John Bogle

AAA

DEFINITION of 'John Bogle'

The founder of The Vanguard Group, and a major figure in the index investing community. John Bogle was the first person to offer an index fund to retail customers. Bogle's flagship Vanguard 500 Fund became the world's largest mutual fund by assets in 2002.

Bogle is an author which has long been a proponent of passive investing over active management, and for low fees and no sales charges.


INVESTOPEDIA EXPLAINS 'John Bogle'

John Bogle is considered the Godfather of Index investing, believing that the average investor cannot "beat the market" over time, and shouldn't pay (or at least overpay) for anyone else to try. His Vanguard funds are renowned for their ultra-low expense ratios, and for having no loads. The Vanguard 500 Fund carries a total expense ratio of less than 0.5% of assets annually, and has outperformed the majority of mutual funds over the past 25 years.


RELATED TERMS
  1. Warren Buffett

    Known as "the Oracle of Omaha", Buffett is Chairman of Berkshire ...
  2. Alexander M. Cutler

    The CEO and chairman of power-management company Eaton Corporation. ...
  3. John Neff

    One of the most acclaimed mutual fund investors and portfolio ...
  4. Expense Ratio

    A measure of what it costs an investment company to operate a ...
  5. Passive Management

    A style of management associated with mutual and exchange-traded ...
  6. Active Management

    The use of a human element, such as a single manager, co-managers ...
RELATED FAQS
  1. Why does the efficient market hypothesis state that technical analysis is bunk?

    The efficient market hypothesis (EMH) suggests that markets are informationally efficient. This means that historical prices ... Read Full Answer >>
  2. How do you use a financial calculator to determine present value?

    Determining the present value of a given cash flow is based on the concept that money today is inherently worth more than ... Read Full Answer >>
  3. What are the most effective ways to reduce moral hazard?

    There are a number of ways to reduce moral hazard, including the offering of incentives, policies to prevent immoral behavior ... Read Full Answer >>
  4. How does beta measure a stock's market risk?

    Beta is a statistical measure of the volatility of a stock versus the overall market. It's generally used as both a measure ... Read Full Answer >>
  5. What is the theory of asymmetric information in economics?

    The theory of asymmetric information was developed in the 1970s and 1980s as a plausible explanation for common phenomena ... Read Full Answer >>
  6. How does market risk differ from specific risk?

    Market risk and specific risk are two different forms of risk that affect assets. All investment assets can be separated ... Read Full Answer >>
Related Articles
  1. Mutual Funds & ETFs

    Enhanced Index Funds: Can They Deliver Low-Risk Returns?

    These funds may look appealing. Find out whether they can really live up to all of their promises.
  2. Retirement

    A Brief History Of The Mutual Fund

    This popular investment vehicle has seen its share of ups and downs, successes and scandals. Read all about it!
  3. Entrepreneurship

    The Greatest Investors

    Read about the achievements of those who have mastered the art of investing.
  4. Economics

    What Is Supply?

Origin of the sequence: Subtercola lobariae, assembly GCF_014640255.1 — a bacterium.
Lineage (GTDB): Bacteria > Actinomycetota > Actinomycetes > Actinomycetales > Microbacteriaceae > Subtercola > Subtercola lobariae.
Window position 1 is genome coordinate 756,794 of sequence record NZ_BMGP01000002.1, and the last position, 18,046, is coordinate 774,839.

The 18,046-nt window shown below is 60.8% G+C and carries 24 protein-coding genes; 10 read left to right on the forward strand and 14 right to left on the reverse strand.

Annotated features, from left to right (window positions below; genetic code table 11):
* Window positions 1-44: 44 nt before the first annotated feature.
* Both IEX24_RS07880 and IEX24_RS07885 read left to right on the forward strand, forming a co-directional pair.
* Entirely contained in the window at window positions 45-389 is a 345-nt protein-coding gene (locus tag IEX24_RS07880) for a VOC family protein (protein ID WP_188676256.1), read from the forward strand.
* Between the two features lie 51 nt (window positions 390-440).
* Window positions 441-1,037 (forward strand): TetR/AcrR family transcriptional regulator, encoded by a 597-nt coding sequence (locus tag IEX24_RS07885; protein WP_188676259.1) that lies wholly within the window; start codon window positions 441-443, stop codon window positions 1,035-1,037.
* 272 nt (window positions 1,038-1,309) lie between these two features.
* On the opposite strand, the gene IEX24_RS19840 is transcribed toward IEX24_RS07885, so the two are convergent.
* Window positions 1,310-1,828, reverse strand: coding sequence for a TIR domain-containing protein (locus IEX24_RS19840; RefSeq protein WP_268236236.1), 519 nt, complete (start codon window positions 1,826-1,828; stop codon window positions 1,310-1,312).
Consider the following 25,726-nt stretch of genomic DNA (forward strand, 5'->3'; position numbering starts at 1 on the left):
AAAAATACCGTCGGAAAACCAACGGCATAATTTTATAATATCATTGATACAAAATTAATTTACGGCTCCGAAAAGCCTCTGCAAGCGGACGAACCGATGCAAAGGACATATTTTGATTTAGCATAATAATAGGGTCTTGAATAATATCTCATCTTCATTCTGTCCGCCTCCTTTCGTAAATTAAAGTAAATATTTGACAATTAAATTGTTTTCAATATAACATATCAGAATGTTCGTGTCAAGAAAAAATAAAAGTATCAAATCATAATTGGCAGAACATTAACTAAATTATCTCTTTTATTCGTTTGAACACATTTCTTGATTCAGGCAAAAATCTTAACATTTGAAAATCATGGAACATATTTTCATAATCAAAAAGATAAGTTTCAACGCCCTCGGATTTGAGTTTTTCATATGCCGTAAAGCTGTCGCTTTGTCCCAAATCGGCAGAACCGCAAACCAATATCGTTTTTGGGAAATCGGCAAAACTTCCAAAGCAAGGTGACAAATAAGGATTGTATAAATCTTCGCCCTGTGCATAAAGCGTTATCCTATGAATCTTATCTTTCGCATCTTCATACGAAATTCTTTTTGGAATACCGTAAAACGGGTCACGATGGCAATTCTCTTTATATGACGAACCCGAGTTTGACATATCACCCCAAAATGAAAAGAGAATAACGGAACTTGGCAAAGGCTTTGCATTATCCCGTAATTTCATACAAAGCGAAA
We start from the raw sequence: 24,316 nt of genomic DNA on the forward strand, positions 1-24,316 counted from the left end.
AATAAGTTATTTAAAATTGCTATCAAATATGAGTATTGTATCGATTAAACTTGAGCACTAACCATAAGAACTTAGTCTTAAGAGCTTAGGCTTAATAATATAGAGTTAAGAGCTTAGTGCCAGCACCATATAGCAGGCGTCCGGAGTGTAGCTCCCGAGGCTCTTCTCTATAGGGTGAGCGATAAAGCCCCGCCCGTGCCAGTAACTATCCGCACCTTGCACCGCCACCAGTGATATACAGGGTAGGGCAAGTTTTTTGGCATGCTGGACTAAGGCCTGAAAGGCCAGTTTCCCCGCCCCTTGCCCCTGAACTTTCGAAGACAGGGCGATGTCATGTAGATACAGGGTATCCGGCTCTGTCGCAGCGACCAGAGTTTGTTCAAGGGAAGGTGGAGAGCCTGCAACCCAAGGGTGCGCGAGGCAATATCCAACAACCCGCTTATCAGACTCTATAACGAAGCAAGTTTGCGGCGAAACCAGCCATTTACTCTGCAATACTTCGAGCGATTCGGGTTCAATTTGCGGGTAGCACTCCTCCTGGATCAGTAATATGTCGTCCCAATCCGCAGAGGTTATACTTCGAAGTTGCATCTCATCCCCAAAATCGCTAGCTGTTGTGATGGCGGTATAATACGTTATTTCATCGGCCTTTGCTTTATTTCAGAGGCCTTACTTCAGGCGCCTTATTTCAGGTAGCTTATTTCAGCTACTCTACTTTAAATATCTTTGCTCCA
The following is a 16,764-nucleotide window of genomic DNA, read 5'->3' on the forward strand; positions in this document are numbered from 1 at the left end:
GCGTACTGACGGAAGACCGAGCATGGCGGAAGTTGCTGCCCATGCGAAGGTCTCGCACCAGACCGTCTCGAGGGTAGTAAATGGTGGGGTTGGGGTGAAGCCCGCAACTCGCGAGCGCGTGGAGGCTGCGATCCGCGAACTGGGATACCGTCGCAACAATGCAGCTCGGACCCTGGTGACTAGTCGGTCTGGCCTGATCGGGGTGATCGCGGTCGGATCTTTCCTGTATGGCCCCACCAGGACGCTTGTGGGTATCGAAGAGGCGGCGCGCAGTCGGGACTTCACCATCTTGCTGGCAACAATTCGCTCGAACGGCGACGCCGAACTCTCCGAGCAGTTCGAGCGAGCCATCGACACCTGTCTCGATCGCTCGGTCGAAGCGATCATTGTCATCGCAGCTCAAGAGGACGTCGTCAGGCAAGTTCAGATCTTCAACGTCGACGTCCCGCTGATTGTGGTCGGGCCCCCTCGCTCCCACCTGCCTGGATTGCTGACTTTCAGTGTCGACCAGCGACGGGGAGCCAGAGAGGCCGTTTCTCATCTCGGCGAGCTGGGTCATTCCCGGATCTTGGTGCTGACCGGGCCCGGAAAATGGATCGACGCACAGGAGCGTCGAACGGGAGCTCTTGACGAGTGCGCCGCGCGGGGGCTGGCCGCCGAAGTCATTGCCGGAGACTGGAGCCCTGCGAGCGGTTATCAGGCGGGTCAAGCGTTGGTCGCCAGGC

Supply is the amount of goods a producer is willing to produce at a given price, and is one of the most basic concepts in economics.
  5. Economics

    Modified Internal Rate of Return (MIRR)

    Modified internal rate of return (MIRR) is a variant of the more traditional internal rate of return calculation.
  6. Economics

    Understanding the Fisher Effect

    The Fisher effect states that the real interest rate equals the nominal interest rate minus the expected inflation rate.
  7. Fundamental Analysis

    Explaining the Geometric Mean

    The average of a set of products, the calculation of which is commonly used to determine the performance results of an investment or portfolio.
  8. Options & Futures

    Key Factors Of The Russell 2000 Index

    The Russell 2000 index represents the small cap universe, with a broad selection of fast growth companies at the bottom end of the capitalization spectrum.
  9. Mutual Funds & ETFs

    Pros & Cons Of Bond Funds Vs. Bond ETFs

    Understanding the pros and cons of bond funds and bond ETFs will help you choose the instrument that is best for building your diversified bond portfolio.
  10. Active Trading Fundamentals

    Where And How Should You Make Your First Trade?

    New traders should enter markets that offer the greatest opportunity for learning their craft while keeping risk at a minimum.

You May Also Like

Hot Definitions
  1. Fisher Effect

    An economic theory proposed by economist Irving Fisher that describes the relationship between inflation and both real and ...
  2. Fiduciary

    1. A person legally appointed and authorized to hold assets in trust for another person. The fiduciary manages the assets ...
  3. Expected Return

    The amount one would anticipate receiving on an investment that has various known or expected rates of return. For example, ...
  4. Carrying Value

    An accounting measure of value, where the value of an asset or a company is based on the figures in the company's balance ...
  5. Capital Account

    A national account that shows the net change in asset ownership for a nation. The capital account is the net result of public ...
  6. Brand Equity

    The value premium that a company realizes from a product with a recognizable name as compared to its generic equivalent. ...
Trading Center